We’ve recently been discussing in the office how a company’s UX can often really jar with its CX. In 2019 there is no excuse for a business, no matter its size, to have a poor website.
We are in a completely digital era and websites play a vital role in the customer journey.
On a recent holiday in Scotland, Michael and I tried our hand at horse riding for the first time since childhood. We took a 1 hour lesson on the beach in North Berwick with Seacliff Stables and the actual experience itself was magical. The staff were brilliant, very sensitive to an anxious Amy, very informative and caring. The setting was stunning, easy to locate and get to, and the actual ride on the beach was unforgettable.
However, Seacliff Stable’s website is poor and rather uninformative – which in turn slightly marred the experience by causing easily avoidable frustrations.
Whilst the website worked well, and was well laid out, it’s important for a website to also be informative and to provide the information that a customer needs to make the day experience enjoyable.
I’ve listed a few of my bugbears.
1. No FAQs - Seacliff Stables is great for beginner riders, however my key bug bear on the website was a lack of information for the novice horse rider. I had a lot of questions about what would be involved and this could have easily been tackled by a simple F.A.Q page. For example, the forecast for the morning of our ride was heavy rain with thunderstorms. I had no idea what we would do if it rained – would it still go ahead? Would it be postponed?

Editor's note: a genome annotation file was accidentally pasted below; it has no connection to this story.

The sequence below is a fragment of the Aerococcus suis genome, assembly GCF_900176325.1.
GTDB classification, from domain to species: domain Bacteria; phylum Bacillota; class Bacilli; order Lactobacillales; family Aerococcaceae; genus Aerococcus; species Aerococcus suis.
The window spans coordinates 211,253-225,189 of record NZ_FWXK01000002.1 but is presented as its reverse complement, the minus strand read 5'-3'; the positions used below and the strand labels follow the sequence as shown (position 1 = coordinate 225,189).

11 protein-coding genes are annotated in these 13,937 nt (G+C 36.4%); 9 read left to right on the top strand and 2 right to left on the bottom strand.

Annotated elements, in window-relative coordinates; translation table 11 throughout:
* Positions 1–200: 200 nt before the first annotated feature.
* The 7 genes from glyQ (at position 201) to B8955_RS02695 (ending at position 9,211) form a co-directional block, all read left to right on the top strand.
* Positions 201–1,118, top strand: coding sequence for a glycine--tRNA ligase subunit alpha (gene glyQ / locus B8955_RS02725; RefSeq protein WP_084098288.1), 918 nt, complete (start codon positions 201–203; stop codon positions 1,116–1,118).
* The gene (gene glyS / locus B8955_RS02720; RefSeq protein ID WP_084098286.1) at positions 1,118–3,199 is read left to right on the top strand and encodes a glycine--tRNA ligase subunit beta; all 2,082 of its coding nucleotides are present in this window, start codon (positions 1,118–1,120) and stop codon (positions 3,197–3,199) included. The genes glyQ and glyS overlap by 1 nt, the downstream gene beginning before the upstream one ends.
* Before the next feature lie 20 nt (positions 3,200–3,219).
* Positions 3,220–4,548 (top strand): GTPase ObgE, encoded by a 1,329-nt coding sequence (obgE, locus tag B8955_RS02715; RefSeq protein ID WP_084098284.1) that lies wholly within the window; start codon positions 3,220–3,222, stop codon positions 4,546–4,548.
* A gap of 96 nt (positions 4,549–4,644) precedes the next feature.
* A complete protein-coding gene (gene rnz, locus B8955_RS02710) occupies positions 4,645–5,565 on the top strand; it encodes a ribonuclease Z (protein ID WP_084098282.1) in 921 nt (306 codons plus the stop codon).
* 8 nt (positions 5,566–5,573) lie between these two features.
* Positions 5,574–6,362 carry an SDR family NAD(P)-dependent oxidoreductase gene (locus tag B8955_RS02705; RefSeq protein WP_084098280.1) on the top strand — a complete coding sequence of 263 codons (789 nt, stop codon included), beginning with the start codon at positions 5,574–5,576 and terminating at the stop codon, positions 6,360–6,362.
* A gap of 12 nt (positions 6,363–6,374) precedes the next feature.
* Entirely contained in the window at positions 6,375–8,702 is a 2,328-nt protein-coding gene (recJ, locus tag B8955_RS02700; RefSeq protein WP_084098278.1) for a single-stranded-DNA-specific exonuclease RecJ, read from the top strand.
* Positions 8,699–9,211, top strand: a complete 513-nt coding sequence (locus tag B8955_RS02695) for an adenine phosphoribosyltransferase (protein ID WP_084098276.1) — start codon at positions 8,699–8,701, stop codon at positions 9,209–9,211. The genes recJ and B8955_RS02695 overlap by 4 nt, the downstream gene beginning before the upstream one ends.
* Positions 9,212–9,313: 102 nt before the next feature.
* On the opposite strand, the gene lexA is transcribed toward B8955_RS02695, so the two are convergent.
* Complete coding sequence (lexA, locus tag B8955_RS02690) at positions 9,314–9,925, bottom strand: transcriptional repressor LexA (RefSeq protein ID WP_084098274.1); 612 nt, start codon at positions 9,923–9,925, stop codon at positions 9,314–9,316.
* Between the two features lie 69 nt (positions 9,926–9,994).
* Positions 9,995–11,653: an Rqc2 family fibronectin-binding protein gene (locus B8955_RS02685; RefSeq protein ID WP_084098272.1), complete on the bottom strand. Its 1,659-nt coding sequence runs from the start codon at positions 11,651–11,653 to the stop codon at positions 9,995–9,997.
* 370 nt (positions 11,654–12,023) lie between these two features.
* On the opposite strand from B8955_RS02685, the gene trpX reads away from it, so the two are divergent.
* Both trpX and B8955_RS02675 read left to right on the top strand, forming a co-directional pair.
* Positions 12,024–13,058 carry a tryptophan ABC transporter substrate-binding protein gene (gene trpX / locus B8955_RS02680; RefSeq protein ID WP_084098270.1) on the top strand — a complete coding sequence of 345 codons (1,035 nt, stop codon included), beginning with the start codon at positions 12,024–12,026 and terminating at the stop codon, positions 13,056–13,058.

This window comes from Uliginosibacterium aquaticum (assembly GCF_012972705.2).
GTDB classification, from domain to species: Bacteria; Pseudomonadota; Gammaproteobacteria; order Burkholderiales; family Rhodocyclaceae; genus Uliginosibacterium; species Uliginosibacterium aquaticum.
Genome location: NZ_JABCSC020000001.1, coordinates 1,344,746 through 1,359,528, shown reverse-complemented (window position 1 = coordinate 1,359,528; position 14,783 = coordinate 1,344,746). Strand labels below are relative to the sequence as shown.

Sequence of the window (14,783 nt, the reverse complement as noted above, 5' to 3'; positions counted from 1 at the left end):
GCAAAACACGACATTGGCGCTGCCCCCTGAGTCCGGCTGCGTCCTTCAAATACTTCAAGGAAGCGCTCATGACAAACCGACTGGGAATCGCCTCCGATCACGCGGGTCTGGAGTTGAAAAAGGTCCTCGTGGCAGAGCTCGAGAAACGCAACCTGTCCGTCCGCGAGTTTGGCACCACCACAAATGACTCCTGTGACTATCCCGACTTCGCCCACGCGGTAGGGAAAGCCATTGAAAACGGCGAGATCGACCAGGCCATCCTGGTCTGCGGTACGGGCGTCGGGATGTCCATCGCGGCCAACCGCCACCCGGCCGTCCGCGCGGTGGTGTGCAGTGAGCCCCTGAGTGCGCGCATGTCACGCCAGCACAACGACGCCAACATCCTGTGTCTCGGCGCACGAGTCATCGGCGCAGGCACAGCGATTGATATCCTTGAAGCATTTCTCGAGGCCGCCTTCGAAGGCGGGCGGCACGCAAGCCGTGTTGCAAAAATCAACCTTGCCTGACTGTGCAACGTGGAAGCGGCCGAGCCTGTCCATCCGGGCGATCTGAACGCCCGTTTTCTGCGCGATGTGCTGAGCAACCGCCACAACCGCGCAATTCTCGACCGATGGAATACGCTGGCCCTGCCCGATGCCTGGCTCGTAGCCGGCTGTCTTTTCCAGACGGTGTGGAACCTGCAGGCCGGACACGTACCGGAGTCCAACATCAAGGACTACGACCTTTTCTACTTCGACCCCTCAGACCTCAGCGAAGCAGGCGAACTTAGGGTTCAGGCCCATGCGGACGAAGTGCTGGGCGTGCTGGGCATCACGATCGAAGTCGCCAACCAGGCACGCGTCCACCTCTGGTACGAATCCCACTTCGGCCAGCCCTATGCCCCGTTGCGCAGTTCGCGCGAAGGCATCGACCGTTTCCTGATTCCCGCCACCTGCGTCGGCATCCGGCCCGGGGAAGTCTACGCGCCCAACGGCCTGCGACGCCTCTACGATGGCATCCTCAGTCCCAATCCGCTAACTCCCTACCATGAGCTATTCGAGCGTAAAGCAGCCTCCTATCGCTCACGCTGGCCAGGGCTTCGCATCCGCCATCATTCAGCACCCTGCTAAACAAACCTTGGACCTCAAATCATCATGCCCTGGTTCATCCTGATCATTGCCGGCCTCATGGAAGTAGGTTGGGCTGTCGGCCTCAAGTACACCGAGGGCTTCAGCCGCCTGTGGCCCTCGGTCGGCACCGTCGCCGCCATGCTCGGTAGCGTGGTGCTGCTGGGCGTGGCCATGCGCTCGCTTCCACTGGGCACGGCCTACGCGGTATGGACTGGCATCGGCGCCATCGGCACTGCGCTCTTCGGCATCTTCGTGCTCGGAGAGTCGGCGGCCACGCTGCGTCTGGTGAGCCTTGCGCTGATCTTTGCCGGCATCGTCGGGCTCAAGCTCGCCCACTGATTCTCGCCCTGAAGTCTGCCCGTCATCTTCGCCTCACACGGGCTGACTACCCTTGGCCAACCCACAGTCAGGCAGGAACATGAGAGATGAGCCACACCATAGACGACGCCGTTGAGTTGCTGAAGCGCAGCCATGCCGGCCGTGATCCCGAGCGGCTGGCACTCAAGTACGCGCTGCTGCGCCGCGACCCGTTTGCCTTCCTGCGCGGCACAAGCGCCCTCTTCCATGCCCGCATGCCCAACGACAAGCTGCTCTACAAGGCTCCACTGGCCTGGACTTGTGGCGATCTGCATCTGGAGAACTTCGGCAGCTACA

2. Not informing you about equipment needed - The equipment provided by the stables was excellent. They provided a helmet and also riding boots. The issue is that I didn’t expect to be provided with riding boots, in past occasions I’ve just worn trainers! The riding boots required long socks which of course I didn’t bring…. leading to some uncomfortable ankles during the ride. A small thing – but tell the customer what you will provide and what you don’t! Whilst we were there another couple were there who turned up in jeans and were told that they were impractical. Now, having done some googling on what to wear beforehand I didn’t make this rookie error but again, they should have put this on the website!
3. Payment methods - Maybe this is a consequence of being a city-living yuppie but Michael and I rarely carry cash and both turned up with just debit/credit cards. At the end of the ride they informed us it was cash only, and the nearest cash point was 20 minute drive away! This was pretty frustrating as it didn’t mention this on the website and actually in this day and age, I think it’s a rarity to not accept card (therefore if you don’t you need to pre-warn people!)
UX: The importance of an informative website
Amy is our Head of Research, with a fascination in understanding human behaviour. Coming from a background in consumer and social research, Amy loves to immerse herself into the world of the consumer, using a variety of research methodologies, to provide clients with rich strategic insights.
Find out more about Amy